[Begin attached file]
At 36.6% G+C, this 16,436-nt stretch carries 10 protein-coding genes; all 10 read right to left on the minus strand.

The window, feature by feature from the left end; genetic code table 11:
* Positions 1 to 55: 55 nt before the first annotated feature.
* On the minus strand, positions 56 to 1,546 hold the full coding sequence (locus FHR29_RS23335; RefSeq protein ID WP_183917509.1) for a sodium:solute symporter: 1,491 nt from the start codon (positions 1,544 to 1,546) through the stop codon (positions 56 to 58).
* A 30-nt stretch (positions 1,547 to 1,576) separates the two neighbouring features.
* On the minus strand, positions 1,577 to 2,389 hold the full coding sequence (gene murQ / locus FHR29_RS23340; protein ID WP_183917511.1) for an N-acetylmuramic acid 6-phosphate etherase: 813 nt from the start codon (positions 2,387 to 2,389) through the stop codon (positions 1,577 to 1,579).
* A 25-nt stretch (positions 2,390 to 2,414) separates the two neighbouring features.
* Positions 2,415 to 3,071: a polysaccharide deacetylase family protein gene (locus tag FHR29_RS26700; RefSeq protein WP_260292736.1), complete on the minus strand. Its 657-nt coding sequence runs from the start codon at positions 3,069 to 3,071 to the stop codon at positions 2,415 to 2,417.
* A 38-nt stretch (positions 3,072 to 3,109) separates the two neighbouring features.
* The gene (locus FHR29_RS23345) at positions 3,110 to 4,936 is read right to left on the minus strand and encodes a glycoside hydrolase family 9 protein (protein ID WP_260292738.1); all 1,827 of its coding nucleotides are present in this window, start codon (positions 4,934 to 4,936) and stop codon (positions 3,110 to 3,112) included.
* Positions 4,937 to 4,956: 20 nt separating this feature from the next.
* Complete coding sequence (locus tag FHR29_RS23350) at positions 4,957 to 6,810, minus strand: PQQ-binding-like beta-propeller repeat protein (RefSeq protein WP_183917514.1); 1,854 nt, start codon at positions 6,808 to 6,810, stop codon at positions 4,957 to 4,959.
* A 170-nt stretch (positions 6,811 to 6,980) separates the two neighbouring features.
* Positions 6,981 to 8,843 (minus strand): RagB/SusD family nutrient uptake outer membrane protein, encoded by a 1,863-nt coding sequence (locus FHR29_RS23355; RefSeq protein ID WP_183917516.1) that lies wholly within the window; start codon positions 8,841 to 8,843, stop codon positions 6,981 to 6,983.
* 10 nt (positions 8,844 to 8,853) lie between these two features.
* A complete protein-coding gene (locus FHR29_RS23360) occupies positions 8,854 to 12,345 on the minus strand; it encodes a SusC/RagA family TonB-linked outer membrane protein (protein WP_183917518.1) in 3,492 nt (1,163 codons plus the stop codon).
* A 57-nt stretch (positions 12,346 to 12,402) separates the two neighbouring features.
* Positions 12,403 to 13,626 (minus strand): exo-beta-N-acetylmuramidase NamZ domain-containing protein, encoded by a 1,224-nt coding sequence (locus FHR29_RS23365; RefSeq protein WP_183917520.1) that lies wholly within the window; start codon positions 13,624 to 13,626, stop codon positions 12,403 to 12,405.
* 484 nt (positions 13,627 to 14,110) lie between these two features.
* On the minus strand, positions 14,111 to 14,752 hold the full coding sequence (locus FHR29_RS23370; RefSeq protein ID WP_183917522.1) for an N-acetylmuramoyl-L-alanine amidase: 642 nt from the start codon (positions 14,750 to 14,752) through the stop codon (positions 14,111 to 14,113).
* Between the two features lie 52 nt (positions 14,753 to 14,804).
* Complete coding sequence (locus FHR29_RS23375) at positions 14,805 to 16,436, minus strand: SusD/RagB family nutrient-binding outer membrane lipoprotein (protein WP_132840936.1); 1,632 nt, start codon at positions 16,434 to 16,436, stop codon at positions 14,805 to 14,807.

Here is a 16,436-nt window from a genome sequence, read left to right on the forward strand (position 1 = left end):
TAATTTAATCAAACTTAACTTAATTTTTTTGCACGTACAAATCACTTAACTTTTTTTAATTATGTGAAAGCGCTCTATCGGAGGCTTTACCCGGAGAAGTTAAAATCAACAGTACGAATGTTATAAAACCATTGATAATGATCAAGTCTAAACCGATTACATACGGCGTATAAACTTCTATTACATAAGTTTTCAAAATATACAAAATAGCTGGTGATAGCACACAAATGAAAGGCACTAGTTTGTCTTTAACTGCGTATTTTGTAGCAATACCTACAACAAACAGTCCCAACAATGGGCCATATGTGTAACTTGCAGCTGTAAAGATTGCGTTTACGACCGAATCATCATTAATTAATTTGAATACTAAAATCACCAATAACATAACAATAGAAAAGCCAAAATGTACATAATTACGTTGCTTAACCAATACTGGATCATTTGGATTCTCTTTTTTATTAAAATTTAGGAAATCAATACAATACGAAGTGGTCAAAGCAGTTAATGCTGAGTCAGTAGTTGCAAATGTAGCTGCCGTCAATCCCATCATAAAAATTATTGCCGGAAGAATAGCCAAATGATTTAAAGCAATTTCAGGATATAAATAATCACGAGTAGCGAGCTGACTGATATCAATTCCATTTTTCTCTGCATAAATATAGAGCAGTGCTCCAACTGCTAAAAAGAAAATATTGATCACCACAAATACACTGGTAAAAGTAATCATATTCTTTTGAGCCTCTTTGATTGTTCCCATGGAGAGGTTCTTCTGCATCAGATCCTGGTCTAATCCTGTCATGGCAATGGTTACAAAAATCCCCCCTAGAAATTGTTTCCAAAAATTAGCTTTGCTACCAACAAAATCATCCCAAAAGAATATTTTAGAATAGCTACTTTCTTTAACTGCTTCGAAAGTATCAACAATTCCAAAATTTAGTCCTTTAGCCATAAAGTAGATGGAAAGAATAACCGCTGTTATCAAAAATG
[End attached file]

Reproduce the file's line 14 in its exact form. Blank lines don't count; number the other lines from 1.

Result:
* Positions 6,981 to 8,843 (minus strand): RagB/SusD family nutrient uptake outer membrane protein, encoded by a 1,863-nt coding sequence (locus FHR29_RS23355; RefSeq protein ID WP_183917516.1) that lies wholly within the window; start codon positions 8,841 to 8,843, stop codon positions 6,981 to 6,983.